Spring break is a big deal in Florida. But in 2020, as it coincided with the COVID-19 outbreak in the United States, the revelry led to some bad press for the Sunshine State. Vacationers packed bars and beaches while a growing number of U.S. residents curbed travel plans and limited non-essential journeys and contact at home.
Florida Governor Ron DeSantis did not announce a statewide "stay-at-home" order until April 1 and it took effect on April 3. Prior to the order, several counties enforced bans on playing golf, including three South Florida counties: Miami-Dade, Broward and Palm Beach. Elsewhere, some golf course operators made their own decision to close.
These "stay-at-home" and "shelter-in-place" orders from state and local governments are uncharted territory for many officials, and the legal definition of each order has been open to interpretation or subject to clarification from various groups.
Shortly after the governor's order, the North Florida PGA confirmed with the governor's office that golf is in fact permitted under "essential businesses." That means golf courses, as long as they follow social distancing guidelines, can remain open. But as of April 3, how many courses are open greatly depends on the destination, and in the past few days, reported closures of golf courses nevertheless continue to inch up in the state. We checked in with GolfNow, which is tracking operations at their partner facilities around the world. In Florida, their 500-plus courses covers a big chunk of the publicly accessible golf in the state. We broke the current suspensions in tee times down by 8 Florida markets. (Editor's note: Our Golf Advisor course guide shows 1,100+ total Florida golf courses, about 500 of which are labeled as "private.")
Additional market data provided by the GolfNow Industry Report indicate that while most markets in Florida are either flat or lower year-over-year for revenue and round due to closures, uncertainty with rules and also a warm spell sending temps into the 90s, the Jacksonville area has been strong.
Notable Florida golf resorts that are not taking tee times at the moment include Innisbrook Resort, which generally only allows non-member play by resort guests, and the hotel is closed. Streamsong has only the Black Course open at the moment as they have decided to take the most of the current downturn in travel and re-grass the Blue and Red with a new Mach 1 bermudagrass.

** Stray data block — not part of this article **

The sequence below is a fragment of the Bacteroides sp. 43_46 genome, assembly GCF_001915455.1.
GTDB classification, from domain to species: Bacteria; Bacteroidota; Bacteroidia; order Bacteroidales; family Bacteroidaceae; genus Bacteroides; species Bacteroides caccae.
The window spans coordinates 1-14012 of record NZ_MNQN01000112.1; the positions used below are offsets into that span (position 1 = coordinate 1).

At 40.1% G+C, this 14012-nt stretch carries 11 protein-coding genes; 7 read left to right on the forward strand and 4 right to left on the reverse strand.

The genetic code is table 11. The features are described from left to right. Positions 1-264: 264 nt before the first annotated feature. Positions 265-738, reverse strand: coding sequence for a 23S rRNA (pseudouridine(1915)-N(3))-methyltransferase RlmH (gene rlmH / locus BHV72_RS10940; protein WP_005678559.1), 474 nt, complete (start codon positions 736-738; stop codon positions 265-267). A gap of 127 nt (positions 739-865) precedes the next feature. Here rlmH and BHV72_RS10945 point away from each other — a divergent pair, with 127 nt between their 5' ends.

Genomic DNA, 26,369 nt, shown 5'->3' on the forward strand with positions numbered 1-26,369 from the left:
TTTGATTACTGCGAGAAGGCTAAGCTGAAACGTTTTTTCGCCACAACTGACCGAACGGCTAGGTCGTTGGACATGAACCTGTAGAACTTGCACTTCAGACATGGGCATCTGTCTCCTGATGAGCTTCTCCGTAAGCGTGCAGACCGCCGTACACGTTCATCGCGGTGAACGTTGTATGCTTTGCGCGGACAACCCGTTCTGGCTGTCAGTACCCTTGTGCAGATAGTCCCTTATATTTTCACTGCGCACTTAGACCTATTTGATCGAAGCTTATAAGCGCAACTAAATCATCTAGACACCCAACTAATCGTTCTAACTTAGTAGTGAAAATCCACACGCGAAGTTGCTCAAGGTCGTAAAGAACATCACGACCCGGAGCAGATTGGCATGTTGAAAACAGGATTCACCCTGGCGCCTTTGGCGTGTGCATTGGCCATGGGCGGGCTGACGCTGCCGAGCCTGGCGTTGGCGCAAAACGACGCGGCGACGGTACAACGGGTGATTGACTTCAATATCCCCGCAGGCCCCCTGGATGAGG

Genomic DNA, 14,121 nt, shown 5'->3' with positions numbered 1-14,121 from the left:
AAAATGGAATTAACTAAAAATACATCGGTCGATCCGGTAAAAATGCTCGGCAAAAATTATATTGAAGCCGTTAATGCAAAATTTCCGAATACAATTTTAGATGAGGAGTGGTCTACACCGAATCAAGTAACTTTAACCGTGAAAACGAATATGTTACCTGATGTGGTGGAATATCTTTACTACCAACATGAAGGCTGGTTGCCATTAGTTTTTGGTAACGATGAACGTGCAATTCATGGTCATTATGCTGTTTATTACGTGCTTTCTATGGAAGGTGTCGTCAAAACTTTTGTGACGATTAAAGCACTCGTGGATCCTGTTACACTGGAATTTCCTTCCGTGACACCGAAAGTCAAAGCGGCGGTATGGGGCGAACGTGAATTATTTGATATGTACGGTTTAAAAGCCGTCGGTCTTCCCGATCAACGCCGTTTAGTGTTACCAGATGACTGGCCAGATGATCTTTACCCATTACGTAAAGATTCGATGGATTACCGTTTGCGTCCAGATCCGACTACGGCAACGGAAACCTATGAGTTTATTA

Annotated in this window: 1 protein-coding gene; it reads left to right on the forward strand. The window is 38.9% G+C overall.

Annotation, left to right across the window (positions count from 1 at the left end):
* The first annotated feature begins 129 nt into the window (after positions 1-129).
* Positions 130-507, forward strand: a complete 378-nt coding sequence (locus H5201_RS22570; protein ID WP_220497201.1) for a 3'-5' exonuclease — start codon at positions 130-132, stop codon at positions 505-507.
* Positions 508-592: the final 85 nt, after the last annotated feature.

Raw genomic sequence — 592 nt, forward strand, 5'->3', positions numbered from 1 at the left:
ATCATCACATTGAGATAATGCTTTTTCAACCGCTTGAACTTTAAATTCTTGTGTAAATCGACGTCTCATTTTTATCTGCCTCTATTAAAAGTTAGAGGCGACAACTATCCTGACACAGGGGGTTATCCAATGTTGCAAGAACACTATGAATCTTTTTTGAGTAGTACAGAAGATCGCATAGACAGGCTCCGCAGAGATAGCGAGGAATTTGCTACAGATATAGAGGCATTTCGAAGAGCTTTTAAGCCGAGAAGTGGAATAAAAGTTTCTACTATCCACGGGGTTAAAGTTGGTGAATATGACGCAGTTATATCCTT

Other resort courses are open and taking local play. But because tourist traffic has dropped, green fees appear to be much lower than normal at many higher-end facilities. Outside Orlando, Mission Inn Resort & Club in the remote Howey-in-the-Hills remains open with precautions in place. Marriott's Hawk's Landing remains open despite the closure of the Orlando World Center Resort. While Walt Disney World's theme parks and hotels are closed, their 63 holes of golf remain open. TPC Sawgrass is also currently accepting online tee times on the Stadium and Valley courses.
How does Florida's closure rate compare to other spring peak season states according to GolfNow's numbers? While 32.6% of public-access Florida golf courses are closed, only 15.3% are closed in Arizona. North Carolina is 10.6% closed and South Carolina 19.4%.
Wherever you tee it up in Florida, just expect and and adhere to modified, social-distancing operations.
"The crew at Winter Pines offers a very safe refuge!" wrote nkmhorton on an April 1st review. "The carts are sanitized and hand sanitizers are available. There [are] no gatherings permitted. They have removed the rakes for our safety and foam inserts for each hole so the balls don’t drop too far so players don’t have to remove the flags on each hole. Thank you all."
UPDATE: We have created golf course COVID-19 status updates for each state. Look up the status of any golf course to find out if they are currently open or closed, or report the latest status of a course you know. Find the Florida COVID-19 status page here.